The Type 45 destroyer class has been keeping them busy in the BAe yards in Govan and Scotstoun in Glasgow for the last seven years - longer if you take into account the design phases before the first piece of metal is cut.
It takes 4,000 men and women to assemble one million pieces in 50,000 man hours into one ship, 159 metres long and 7,000 tons.
There are three functions: it has to be able to give battle, so it has weapons systems guns, missiles, radars, a helicopter and all sorts of fancy gadgetry. They call this the weapons platform.
It has to accommodate 190 sailors of all ranks, all of whom have to eat, sleep, wash, fight, and relax (there’s even a gym to keep fit). They call this the hotel.
And then it all has to move - preferably at close to 30 knots, provding enough power to run all the other funcions on board and be sufficiently efficient to go America and back on one tank of fuel. It’s enough to put you in mind of that car advert a few years ago; if you want to get on the ocean before the Brits you better get a Type 45 destroyer.
But perhaps the single most impressive part of the build of these technologically advanced ships is seeing the parts come together like a giant Airifx kit. Some of the parts, like the bow, are built 600 miles away on the south coat of England and floated up to Glasgow. Others are fabricated on site as they have been in Glasgow for 150 years.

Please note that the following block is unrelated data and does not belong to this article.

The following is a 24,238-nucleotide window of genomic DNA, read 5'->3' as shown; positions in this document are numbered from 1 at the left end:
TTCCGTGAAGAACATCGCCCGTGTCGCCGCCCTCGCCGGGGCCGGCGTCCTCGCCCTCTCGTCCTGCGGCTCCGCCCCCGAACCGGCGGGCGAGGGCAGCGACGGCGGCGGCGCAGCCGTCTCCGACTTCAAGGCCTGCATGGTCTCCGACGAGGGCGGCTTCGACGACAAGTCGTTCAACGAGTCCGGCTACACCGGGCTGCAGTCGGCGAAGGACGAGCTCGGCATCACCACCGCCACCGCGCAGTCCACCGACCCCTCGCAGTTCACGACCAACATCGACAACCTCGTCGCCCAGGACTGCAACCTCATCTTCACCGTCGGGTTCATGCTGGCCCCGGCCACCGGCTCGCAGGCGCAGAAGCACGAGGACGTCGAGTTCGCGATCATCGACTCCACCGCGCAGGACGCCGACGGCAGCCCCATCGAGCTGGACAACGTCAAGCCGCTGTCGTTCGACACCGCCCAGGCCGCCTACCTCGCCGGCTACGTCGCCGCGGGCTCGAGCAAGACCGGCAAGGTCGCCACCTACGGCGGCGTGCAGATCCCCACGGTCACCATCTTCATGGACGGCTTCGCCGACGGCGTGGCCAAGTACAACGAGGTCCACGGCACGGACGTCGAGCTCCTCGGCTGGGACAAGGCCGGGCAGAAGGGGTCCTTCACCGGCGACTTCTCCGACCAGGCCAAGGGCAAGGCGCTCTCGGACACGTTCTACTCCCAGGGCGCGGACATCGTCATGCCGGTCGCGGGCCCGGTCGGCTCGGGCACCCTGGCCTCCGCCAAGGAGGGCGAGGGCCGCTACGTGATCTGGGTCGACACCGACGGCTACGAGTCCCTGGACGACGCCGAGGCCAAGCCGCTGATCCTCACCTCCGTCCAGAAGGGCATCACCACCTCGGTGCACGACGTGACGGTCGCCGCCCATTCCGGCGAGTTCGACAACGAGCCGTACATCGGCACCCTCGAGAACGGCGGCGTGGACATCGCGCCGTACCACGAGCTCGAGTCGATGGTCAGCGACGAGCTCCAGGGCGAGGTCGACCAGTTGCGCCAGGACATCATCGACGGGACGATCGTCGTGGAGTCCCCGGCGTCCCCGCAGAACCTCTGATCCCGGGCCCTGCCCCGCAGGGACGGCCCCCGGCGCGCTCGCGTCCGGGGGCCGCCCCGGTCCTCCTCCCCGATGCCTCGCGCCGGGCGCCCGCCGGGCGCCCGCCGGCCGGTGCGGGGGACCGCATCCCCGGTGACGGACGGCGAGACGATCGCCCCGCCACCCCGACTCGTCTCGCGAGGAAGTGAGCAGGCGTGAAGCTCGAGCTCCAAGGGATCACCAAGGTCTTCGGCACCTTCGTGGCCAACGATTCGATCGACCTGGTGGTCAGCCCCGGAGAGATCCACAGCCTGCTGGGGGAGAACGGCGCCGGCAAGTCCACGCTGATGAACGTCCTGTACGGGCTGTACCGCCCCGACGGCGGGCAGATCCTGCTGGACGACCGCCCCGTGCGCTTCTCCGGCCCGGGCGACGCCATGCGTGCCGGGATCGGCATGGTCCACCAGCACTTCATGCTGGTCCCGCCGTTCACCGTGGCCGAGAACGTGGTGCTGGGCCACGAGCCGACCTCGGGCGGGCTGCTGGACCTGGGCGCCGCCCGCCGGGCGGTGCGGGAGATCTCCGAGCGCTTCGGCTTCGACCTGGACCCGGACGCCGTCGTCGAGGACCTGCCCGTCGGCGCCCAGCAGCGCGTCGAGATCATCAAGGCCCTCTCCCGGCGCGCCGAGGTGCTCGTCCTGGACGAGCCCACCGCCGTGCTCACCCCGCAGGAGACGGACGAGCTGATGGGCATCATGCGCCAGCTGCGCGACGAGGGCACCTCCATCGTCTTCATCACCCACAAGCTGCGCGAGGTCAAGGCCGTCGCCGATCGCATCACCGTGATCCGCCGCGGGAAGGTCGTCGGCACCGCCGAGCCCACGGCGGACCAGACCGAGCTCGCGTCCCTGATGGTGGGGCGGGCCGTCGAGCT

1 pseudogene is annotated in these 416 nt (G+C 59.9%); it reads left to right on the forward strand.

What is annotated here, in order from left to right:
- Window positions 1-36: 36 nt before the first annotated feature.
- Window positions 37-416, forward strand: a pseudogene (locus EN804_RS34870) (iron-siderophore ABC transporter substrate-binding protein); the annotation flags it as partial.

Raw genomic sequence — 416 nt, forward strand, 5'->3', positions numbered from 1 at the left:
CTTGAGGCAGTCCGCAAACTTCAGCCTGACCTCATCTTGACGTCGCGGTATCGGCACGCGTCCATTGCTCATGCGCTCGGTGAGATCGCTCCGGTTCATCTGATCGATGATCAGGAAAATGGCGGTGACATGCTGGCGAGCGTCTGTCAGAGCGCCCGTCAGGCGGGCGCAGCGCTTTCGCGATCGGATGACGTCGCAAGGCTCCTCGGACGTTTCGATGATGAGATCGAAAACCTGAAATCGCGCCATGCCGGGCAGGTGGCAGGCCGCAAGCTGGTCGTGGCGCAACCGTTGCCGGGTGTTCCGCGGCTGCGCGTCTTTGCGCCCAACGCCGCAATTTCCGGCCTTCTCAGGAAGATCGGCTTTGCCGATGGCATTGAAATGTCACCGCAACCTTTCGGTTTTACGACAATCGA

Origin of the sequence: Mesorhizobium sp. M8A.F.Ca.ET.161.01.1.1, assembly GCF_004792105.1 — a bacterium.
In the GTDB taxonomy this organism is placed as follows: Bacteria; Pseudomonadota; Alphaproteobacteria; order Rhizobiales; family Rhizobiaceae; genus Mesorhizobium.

Then with infinite care, they are moved around the dock and assembled on the slipway prior to the final launch into the Clyde. As it happens, the launch of HMS Duncan may well be the last ship ever to be launched in the traditional way into the river.
That's not because they aren't building any more ships on the Clyde; on the contrary, massive sections of the two new aircraft carriers are taking shape in the huge sheds where the destroyers were constructed. But those sections will be floated off and sent to Rosyth by barge where they will be assembled as they are too big for the Clyde.
And by the time they get to the next generation of ships, they are more likely to be built in dry dock and gently floated out, rather than the dramatic, but risky and expensive, dynamic launch.
- HMS Diamond ready for the Royal Navy
- Still shipbuilding on the Upper Clyde
- Clydebuilt - the type 45 destroyers in numbers